We consume web content through an application called a “user-agent”. A user agent is some tool (an agent) that allows you (the user) to see, hear, read, watch, listen, or somehow consume content. Most typically, the user-agent is a web browser. The Web browser is the key to everything. As designers, podcasters, bloggers, marketers, trainers, salespeople, writers, illustrator, videographers, filmmakers, etc, we want to engage with our audience through the web browser. Therefore, we need to know a little something about how to get the browser to display our content as we intended it.

The three main languages that the browser uses to accomplish that are:

  1. HTML (Hypertext Markup Language)
  2. CSS (Cascading Style Sheets)
  3. JS (Javascript)

HTML allows us to put a structured object (an element), say a heading, paragraph, video, or an image, on a page. HTML contains tags that tell the browser what it can do with that element.

Every element has properties. When we want to determine the type of font, size, color, or location of a heading… when we want to determine the dimensions of a video, how it will be placed on the page, we use CSS to control an elements properties.

If we want to control an element’s properties based on some criteria, for example, when a button or link gets clicked, or a link is hovered, then we need to use scripting. That’s where Javascript comes in. It allows us to manipulate an object’s properties dynamically.

In COM1000 you will be introduced to the underlying languages that affect how content is displayed on a web page according to current best practices. It will give you the solid foundations for further exploration.

The course is part of Nashville State Community College’s Web Design concentration in the Visual Communications Associate in Applied Science degree. While the course is part of a degree, anyone from the community can enroll as a non-degree seeking student.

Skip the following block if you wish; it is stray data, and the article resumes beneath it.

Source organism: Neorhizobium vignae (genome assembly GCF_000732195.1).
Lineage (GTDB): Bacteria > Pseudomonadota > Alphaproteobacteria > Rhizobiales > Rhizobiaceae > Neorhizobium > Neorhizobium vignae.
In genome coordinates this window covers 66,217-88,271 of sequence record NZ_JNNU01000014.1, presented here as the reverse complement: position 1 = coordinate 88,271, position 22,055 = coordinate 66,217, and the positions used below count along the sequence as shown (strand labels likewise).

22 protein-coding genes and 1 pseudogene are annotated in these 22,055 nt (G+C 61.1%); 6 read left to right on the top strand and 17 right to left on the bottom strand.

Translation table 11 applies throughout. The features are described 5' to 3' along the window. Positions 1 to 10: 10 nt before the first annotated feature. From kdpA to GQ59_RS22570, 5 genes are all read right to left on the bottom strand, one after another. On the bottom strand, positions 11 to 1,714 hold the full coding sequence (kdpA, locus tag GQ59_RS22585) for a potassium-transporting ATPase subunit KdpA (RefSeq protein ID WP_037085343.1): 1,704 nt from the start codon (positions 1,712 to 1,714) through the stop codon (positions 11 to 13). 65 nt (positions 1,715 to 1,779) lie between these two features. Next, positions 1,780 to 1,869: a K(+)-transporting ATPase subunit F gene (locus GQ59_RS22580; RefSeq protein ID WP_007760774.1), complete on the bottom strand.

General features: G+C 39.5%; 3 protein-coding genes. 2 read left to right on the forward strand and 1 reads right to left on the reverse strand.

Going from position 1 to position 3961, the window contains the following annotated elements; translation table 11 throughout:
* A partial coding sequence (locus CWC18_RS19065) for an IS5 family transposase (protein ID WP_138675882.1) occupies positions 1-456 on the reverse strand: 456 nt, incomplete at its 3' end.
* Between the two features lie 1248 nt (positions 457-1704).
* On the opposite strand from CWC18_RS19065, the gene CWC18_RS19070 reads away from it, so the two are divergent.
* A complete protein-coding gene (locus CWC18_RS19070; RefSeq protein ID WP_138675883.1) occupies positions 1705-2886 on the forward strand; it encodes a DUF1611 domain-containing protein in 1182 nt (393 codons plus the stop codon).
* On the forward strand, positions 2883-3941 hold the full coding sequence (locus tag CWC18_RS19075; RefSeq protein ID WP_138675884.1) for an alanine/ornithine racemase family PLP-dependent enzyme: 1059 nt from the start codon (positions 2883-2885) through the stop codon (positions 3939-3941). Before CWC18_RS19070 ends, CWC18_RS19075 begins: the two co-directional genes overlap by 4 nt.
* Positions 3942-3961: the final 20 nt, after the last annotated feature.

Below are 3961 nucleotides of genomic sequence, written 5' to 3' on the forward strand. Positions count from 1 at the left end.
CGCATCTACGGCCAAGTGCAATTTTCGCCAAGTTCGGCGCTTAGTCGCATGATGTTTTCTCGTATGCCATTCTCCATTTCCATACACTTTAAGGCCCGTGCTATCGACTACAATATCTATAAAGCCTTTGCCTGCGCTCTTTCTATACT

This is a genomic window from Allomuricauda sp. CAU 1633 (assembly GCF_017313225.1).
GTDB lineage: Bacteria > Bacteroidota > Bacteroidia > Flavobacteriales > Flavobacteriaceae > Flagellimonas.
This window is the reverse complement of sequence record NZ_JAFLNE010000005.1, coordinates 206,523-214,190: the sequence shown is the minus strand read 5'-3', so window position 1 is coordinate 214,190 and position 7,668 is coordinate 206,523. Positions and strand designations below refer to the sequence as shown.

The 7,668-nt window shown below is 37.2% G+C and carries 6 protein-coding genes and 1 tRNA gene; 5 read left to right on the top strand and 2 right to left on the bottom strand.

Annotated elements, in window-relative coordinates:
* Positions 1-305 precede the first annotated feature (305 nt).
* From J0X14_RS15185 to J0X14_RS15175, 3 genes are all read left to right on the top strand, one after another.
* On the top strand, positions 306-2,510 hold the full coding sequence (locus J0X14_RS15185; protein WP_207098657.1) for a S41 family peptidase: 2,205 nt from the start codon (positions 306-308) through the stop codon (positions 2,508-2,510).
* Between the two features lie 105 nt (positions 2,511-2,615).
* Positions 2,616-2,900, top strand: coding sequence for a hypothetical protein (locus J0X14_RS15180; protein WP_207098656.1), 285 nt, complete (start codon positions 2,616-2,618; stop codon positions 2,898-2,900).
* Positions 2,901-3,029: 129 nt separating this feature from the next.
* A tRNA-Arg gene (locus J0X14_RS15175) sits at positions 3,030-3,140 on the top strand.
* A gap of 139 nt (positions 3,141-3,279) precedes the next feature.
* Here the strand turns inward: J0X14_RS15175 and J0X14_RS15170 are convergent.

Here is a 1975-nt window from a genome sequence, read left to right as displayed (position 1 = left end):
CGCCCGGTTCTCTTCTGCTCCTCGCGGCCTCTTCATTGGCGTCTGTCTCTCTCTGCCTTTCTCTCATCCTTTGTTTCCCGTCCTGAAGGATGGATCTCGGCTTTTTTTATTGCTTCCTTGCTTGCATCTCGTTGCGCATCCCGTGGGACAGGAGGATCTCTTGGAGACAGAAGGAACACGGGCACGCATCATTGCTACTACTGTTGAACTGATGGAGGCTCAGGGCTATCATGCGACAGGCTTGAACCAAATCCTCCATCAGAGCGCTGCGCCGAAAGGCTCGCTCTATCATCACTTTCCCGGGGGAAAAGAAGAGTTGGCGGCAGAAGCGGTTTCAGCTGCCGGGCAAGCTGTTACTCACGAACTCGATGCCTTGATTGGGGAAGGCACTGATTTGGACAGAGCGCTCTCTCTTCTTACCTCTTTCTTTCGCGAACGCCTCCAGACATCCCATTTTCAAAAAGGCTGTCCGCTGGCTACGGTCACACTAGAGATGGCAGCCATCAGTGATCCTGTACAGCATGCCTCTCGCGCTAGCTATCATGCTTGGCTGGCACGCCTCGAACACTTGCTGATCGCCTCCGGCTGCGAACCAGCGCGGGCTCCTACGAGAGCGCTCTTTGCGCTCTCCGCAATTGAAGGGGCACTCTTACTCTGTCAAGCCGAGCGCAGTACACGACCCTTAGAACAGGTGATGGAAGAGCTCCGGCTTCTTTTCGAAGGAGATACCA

In the unit A project the author has you create a folder named wwwroot. Why?

When you get a web host account, you’ll find that there a number of folders that you have to work with. One folder will be the designated folder where all of your publicly accessible web files will be located. Different hosts call that folder different things. I’ve seen:

  1. public_html
  2. public
  3. wwwroot

I’m sure there are other folder names in use by other web hosts.

Vodnik asks you to create a folder called wwwroot to put your web files into. So does that mean that ALL your files go there. Not necessarily. You will find that a lot of files go into creating a project. The wwwroot folder in this case will be the upper-most folder for web files for this project. Unless the project plan, wireframes, and storyboard(s) are documents that you want the public to see, you keep them out of the web site folder. This is mostly a good file management practice. If the file is not needed for the web site, then it really doesn’t need to be under the web site’s root folder.

Will having a non web site file under the root folder break the site? No.